Oficina de Turismo (Tourist Office): Rivadavia 506 – Tel.: (02323)-491347. Open Mon. to Fri. 8 AM to 8 PM. Sat., Sun., and holidays: 10 AM to 6 PM.

 

Boar Farm Revisited

(Oh all right! the title of this post was indeed inspired by Evelyn Waugh’s famous novel. However, a boar farm is slightly less glamorous than a country pile. Only just.)

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Last weekend my parents, Sean and I we piled into the car and drove to Suipacha.  This is the town where I bought my antique china tea set last year and I wanted to see if they had matching plates but they had none left.

We had reservations at the restaurant they owners of the boar farm recently opened on site. The food was very good. I’d never eaten boar before and I expected it to be more gamey than it actually was. I had boar ravioli, Sean had boar with a berry sauce, my dad had homemade pasta and my mum had goulash. Apparently, their recipes were handed down the generations of this family.

It was a glorious day, perfect for a stroll after lunch to see the boars. Some can be very mean and rather dangerous, hence the electrified fence inside another fence. Their grunts did sound scary.

 

 

Carlos Keen: snapshots of the countryside

Carlos Keen is a small country town located less than 90 kilometres west of the city of Buenos Aires (see map here). The nearest big town is Luján. Carlos Keen is known for its restaurants and is an ideal place to spend a quiet Sunday afternoon ambling about, checking out the goods at the arts and crafts fair, and cleansing your lungs with fresh country air.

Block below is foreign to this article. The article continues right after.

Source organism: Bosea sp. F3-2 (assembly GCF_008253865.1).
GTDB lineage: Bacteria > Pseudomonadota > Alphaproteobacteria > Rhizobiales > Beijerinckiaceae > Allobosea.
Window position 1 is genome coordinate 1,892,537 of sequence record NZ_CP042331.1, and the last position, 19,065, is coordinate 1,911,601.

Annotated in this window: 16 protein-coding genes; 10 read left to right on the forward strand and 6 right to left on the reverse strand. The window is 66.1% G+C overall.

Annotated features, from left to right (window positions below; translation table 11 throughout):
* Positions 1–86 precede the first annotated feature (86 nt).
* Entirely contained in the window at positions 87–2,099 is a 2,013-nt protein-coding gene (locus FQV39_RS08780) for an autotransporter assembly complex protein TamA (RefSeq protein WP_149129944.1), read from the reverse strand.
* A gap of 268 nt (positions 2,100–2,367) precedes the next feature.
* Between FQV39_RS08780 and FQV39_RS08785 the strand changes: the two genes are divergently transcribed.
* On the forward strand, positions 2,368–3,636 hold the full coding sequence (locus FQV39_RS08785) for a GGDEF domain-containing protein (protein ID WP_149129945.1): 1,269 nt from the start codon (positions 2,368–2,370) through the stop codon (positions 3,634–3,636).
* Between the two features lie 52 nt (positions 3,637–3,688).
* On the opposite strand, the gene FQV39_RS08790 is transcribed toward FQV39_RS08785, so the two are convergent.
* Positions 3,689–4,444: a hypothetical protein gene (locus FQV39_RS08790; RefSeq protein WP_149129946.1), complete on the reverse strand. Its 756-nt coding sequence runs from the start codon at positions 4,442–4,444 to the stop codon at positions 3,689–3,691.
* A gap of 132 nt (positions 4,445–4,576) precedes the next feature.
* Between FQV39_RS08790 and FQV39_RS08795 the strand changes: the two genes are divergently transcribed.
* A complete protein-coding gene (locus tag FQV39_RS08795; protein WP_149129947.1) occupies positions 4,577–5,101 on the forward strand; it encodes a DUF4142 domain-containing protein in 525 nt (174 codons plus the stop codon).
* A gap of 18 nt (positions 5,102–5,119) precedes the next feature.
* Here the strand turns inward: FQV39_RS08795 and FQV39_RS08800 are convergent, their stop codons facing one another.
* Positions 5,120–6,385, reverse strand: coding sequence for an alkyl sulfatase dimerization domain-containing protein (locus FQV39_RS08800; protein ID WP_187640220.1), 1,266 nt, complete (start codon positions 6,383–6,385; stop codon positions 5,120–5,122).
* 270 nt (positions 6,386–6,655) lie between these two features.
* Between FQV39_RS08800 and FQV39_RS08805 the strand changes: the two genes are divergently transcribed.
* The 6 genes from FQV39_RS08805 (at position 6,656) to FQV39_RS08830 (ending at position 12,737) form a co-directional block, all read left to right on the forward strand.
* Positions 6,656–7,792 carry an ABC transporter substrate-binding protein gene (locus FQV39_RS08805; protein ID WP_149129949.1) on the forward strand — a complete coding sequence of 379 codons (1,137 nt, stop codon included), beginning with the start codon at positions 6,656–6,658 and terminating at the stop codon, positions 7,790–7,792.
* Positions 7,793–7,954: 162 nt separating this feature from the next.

The old railway station at Carlos Keen now houses an arts and crafts market, where one can buy anything from homespun wool clothes to tea caddies.
A classic countryside tableau: grazing horses and a windmill. It doesn't get any more "gaucho" than this.
An example of a typical old house in the countryside: very high ceilings; brick walls; tall, narrow windows. This style is called "casa chorizo", like a sausage, because the rooms are laid out one behind the other, joined by a corridor. This one was converted into a very good restaurant.
This is what a busy street looks like on a Sunday in the countryside. The perfect bucolic setting for a restoring siesta.
What I love about this shot is the contrast between city and country. Neither vehicle looks out of place parked on the street. I wonder if the belong to the same person.